Ville Tolvanen // February 01 2019
We are living an era of companies dividing into two groups defined by the way they utilise technology in their business. Disruptive such as Spotify, Airbnb, Google and Amazon and disrupted such as manufacturers, banks, construction companies and so on. The strong companies of analogue time. You either change or you will be forced to change together with a turning point.
What’s happening to the disrupted ones?
The consensus seems to be, that we are at the beginning of an end. It took two decades to bring the smart devices and working networks with functioning first generation services to almost all the users. Now there is an understanding of technology coming everywhere and thoughts on the next chapter of reacting to it. Quite a few understand that in the 2020s leadership, organisations, work and growing value will continue to revolutionise. Right now there is a scramble for models. Faith and courage to change, before the change is forced upon. It is challenging to compare traditional companies to platform companies. It is also unfair to suggest ”just do what Google does”. Still, every leader should start or at least acknowledge this change that rattles the whole business and and start to build a comprehensive change of the company.
The smartest ones are already looking for examples and learnings on revolutionising the leadership models, operations and way of working.
Big vessels turn slowly
Except when they turn upside down. In the Digitalist Era you need to have tentacles faced forward and the ability to change before you are forced to change. The best companies create customer needs or teach better ways and habits to those who are the payers. That’s why every company should talk more about where they are heading and less about what they are known for already. An interesting example is the Wärtsilä website. Wärtsilä communicates this turning point, discusses blockchain and sustainability. Pretty good for an old elephant like that.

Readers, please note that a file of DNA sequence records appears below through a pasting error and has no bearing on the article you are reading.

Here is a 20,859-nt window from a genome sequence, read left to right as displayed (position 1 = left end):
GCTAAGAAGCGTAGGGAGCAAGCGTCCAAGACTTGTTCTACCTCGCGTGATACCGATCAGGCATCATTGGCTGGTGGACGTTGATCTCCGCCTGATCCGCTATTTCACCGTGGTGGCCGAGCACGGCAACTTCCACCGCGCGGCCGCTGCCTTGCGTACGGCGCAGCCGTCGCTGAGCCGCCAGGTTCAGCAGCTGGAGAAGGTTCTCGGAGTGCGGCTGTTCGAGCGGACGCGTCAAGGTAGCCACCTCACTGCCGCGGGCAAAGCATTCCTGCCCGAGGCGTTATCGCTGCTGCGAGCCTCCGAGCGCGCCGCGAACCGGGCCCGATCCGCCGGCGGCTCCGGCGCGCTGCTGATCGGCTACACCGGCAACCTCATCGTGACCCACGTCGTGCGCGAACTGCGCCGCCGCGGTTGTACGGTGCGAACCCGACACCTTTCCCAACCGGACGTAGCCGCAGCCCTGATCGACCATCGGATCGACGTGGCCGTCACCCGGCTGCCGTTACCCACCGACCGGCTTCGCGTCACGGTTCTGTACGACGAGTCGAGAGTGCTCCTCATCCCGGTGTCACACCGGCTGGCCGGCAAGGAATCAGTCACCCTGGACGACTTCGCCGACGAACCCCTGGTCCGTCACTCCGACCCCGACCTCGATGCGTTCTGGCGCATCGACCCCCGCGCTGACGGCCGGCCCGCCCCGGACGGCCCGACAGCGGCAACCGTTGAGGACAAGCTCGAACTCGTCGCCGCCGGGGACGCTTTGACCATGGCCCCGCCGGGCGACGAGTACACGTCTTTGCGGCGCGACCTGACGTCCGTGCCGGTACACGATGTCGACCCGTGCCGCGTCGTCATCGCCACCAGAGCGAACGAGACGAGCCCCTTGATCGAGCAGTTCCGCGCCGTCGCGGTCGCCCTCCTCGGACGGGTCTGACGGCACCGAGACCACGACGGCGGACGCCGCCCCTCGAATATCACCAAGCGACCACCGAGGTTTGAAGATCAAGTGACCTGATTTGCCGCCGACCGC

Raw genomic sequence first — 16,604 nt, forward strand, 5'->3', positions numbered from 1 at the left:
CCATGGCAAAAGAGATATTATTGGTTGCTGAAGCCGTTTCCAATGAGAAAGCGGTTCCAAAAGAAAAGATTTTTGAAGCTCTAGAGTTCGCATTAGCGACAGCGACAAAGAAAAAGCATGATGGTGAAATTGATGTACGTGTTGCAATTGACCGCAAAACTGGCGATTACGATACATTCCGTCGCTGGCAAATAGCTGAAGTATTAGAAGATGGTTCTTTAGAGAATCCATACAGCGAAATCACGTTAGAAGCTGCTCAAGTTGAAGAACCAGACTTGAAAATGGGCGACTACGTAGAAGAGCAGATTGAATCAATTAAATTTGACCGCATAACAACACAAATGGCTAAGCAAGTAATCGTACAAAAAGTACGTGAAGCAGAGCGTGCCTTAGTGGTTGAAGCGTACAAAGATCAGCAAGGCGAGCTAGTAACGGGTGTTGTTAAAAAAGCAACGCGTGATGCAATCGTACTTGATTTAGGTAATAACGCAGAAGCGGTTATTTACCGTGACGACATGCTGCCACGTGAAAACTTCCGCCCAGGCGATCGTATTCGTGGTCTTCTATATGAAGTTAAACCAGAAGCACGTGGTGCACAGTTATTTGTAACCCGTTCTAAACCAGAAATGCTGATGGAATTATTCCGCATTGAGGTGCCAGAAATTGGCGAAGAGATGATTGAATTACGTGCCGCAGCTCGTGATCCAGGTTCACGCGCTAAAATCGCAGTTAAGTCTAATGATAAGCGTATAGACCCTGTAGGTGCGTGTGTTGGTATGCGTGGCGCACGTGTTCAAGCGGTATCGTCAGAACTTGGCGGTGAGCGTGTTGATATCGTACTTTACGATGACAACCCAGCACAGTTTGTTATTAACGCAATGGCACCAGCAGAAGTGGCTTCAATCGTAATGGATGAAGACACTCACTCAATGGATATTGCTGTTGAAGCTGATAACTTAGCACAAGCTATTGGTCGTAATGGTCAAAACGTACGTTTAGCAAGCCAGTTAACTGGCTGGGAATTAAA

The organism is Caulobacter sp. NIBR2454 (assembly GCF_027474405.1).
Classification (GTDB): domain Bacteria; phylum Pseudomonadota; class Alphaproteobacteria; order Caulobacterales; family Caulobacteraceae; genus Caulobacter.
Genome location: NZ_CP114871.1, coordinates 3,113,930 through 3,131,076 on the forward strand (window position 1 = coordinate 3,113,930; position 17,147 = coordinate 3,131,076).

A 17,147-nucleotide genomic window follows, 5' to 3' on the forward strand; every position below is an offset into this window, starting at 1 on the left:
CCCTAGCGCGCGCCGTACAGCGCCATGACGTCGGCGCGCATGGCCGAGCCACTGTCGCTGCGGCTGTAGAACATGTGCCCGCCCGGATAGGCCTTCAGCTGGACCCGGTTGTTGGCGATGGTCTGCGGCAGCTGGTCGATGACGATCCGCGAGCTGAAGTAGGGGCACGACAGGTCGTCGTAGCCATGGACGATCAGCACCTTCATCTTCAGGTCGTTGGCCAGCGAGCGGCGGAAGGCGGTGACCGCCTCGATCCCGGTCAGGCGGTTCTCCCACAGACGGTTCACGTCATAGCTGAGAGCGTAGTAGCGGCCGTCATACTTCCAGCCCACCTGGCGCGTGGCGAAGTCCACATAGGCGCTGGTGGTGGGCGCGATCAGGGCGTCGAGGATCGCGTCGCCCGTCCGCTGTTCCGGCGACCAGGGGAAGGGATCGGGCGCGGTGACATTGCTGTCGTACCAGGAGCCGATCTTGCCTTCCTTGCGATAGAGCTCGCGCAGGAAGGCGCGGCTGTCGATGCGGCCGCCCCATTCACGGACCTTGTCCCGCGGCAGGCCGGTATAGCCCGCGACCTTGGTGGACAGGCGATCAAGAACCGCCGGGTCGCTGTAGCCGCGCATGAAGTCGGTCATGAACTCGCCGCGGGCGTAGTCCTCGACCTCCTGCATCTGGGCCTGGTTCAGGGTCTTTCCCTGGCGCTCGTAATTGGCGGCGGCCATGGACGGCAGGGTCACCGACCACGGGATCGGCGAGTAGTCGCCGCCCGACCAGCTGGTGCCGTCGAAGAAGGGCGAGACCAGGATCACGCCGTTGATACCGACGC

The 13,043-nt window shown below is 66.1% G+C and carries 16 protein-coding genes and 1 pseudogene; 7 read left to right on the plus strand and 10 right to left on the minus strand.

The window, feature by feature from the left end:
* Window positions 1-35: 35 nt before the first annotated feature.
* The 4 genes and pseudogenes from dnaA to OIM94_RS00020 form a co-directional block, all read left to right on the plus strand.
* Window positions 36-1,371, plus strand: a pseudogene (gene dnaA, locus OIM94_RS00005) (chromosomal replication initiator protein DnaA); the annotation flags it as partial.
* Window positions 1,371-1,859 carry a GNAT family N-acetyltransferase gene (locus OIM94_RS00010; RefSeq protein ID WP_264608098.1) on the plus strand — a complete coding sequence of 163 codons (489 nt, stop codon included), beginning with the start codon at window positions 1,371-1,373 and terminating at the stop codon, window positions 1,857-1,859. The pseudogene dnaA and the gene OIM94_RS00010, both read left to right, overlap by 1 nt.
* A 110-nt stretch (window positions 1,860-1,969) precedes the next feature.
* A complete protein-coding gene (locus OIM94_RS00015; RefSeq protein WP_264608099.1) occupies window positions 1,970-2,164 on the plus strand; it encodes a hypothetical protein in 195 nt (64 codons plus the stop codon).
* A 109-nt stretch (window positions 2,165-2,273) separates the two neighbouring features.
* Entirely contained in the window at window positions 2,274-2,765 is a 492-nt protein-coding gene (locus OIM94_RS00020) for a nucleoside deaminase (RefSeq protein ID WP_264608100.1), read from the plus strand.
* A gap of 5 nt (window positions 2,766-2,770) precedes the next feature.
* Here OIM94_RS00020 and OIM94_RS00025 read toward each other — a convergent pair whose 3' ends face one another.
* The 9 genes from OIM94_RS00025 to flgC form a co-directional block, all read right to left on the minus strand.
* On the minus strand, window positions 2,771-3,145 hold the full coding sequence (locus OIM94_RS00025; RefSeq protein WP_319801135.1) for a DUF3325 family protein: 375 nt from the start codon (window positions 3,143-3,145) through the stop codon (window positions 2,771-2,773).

Small creative revolutions
It is easier to create new for something small than for something big. The big ones have the burden of carrying the old, the changing of the culture and the slow pace in everything. The more agile small and midsized companies can change more quickly, look for differentiation and find the innovative customers that fit the company. Digitalisation is the possibility for the small, agile innovators to make themselves more valuable than their size.
Start the change from the way of thinking
I heard from one client, that after I visited them, they started talking about business as a platform. I encouraged them to consider the possibilities of platform economy, ecosystems and new business functions. Maybe the best way to face the Digitalist Era is to change the words and concepts of the direction of the business. A vision is therefor needed, a vision that can be the status of everything in a thousand days. It is easier to aim for the destination, when you have a map to get you there. When you know your goal, you can dig up the site for the works, bring out the ladder and start hammering away. This makes change desired, wanted and understandable.
It is great to witness a time, when energy, health, construction, movement, learning, food etc. are revolutionising. Let’s call it the Digitalist Era. Any other term will do just as fine, as long as the thinking is strategic and fresh.
As always before, words together with actions, is what counts.